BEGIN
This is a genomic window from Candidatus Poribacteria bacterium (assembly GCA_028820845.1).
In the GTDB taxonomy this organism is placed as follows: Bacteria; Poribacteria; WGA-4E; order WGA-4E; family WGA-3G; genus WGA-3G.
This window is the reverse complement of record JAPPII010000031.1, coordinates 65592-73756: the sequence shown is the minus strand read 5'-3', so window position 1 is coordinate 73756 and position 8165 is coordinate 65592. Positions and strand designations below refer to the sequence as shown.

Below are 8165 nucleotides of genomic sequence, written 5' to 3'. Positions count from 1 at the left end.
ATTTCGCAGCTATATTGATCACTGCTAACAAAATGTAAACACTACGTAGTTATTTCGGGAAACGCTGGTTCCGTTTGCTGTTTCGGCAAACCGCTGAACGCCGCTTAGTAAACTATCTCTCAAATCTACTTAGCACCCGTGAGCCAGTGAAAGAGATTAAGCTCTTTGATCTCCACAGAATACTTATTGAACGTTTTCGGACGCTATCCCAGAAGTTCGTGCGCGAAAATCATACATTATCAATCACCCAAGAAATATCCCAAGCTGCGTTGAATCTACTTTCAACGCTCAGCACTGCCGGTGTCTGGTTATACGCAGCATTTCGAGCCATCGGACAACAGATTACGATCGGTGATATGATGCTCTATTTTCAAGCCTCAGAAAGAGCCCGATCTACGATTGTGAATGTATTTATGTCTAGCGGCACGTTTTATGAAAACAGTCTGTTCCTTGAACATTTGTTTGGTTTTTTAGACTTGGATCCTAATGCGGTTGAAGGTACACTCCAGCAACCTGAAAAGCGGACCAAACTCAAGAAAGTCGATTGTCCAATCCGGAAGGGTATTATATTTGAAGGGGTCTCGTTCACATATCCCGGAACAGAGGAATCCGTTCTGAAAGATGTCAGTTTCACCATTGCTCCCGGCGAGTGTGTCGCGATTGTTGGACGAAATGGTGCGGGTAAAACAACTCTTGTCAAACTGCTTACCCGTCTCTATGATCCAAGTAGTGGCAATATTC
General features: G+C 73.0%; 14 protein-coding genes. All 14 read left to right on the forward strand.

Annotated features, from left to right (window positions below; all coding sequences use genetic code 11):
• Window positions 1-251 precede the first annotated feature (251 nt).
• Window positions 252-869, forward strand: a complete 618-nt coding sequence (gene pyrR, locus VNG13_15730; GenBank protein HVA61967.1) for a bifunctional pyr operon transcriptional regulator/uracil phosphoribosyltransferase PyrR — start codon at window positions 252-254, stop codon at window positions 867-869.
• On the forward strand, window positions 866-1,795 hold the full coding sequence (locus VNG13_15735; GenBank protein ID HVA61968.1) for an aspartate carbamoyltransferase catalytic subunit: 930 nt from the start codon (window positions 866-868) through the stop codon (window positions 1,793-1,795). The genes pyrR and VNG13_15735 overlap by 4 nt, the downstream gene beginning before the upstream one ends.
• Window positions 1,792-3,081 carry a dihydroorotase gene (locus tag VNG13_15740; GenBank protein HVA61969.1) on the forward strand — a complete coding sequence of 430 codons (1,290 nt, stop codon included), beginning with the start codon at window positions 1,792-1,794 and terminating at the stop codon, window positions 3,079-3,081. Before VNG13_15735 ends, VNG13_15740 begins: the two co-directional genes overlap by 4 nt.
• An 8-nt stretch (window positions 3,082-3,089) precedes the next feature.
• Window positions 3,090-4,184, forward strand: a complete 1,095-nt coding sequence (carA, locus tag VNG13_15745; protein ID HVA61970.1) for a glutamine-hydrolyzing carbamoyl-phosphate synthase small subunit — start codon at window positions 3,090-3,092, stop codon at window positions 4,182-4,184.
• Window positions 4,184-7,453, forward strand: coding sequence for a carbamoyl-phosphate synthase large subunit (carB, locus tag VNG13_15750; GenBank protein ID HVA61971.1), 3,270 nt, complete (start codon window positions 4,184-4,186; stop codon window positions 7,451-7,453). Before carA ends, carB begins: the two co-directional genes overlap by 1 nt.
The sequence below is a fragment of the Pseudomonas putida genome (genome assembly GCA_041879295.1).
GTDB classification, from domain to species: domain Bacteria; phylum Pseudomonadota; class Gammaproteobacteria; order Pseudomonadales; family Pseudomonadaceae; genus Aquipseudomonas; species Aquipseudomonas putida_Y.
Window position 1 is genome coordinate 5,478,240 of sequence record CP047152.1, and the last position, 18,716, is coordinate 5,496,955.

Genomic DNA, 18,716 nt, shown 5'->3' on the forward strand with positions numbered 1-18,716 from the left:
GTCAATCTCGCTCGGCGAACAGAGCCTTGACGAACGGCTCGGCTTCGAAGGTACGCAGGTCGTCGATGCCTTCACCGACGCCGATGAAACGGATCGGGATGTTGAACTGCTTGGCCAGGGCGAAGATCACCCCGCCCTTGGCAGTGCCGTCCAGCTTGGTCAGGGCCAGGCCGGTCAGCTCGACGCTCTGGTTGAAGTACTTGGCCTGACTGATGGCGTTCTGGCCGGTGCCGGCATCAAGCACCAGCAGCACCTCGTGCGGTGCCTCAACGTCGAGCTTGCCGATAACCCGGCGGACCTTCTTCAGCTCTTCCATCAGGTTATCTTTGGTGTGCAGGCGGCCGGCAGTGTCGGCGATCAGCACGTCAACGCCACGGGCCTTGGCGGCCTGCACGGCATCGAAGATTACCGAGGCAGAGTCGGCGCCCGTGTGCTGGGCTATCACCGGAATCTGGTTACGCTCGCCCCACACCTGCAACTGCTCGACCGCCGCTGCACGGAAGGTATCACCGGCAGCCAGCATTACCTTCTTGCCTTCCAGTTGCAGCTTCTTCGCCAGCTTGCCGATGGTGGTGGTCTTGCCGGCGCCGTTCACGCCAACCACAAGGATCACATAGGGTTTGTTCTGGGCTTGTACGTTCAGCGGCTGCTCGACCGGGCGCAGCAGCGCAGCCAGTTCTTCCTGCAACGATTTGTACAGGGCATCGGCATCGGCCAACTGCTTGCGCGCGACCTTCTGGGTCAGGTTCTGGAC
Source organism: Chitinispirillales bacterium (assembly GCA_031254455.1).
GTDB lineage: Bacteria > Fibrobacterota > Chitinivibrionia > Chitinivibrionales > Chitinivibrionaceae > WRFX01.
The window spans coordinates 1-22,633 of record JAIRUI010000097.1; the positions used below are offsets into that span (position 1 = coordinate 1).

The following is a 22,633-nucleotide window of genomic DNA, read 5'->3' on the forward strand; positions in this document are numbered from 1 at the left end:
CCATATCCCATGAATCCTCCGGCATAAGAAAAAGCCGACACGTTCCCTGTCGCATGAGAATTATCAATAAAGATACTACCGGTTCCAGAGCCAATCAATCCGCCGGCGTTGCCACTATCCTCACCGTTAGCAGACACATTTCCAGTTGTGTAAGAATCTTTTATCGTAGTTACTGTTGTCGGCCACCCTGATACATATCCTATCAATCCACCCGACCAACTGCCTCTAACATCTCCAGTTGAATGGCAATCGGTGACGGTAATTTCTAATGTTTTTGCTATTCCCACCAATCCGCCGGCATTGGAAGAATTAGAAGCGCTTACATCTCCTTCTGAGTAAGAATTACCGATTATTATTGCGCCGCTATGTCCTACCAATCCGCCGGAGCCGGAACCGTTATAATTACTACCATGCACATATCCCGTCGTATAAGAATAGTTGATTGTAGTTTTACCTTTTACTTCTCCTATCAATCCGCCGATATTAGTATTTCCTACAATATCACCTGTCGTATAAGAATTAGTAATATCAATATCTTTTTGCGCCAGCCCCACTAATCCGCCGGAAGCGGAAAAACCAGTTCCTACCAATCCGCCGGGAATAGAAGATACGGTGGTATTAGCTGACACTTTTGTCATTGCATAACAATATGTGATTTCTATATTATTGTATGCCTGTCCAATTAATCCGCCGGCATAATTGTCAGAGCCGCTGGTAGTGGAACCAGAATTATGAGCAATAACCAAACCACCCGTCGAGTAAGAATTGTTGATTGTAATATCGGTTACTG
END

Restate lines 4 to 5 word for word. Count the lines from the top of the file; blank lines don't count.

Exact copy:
Below are 8165 nucleotides of genomic sequence, written 5' to 3'. Positions count from 1 at the left end.
ATTTCGCAGCTATATTGATCACTGCTAACAAAATGTAAACACTACGTAGTTATTTCGGGAAACGCTGGTTCCGTTTGCTGTTTCGGCAAACCGCTGAACGCCGCTTAGTAAACTATCTCTCAAATCTACTTAGCACCCGTGAGCCAGTGAAAGAGATTAAGCTCTTTGATCTCCACAGAATACTTATTGAACGTTTTCGGACGCTATCCCAGAAGTTCGTGCGCGAAAATCATACATTATCAATCACCCAAGAAATATCCCAAGCTGCGTTGAATCTACTTTCAACGCTCAGCACTGCCGGTGTCTGGTTATACGCAGCATTTCGAGCCATCGGACAACAGATTACGATCGGTGATATGATGCTCTATTTTCAAGCCTCAGAAAGAGCCCGATCTACGATTGTGAATGTATTTATGTCTAGCGGCACGTTTTATGAAAACAGTCTGTTCCTTGAACATTTGTTTGGTTTTTTAGACTTGGATCCTAATGCGGTTGAAGGTACACTCCAGCAACCTGAAAAGCGGACCAAACTCAAGAAAGTCGATTGTCCAATCCGGAAGGGTATTATATTTGAAGGGGTCTCGTTCACATATCCCGGAACAGAGGAATCCGTTCTGAAAGATGTCAGTTTCACCATTGCTCCCGGCGAGTGTGTCGCGATTGTTGGACGAAATGGTGCGGGTAAAACAACTCTTGTCAAACTGCTTACCCGTCTCTATGATCCAAGTAGTGGCAATATTC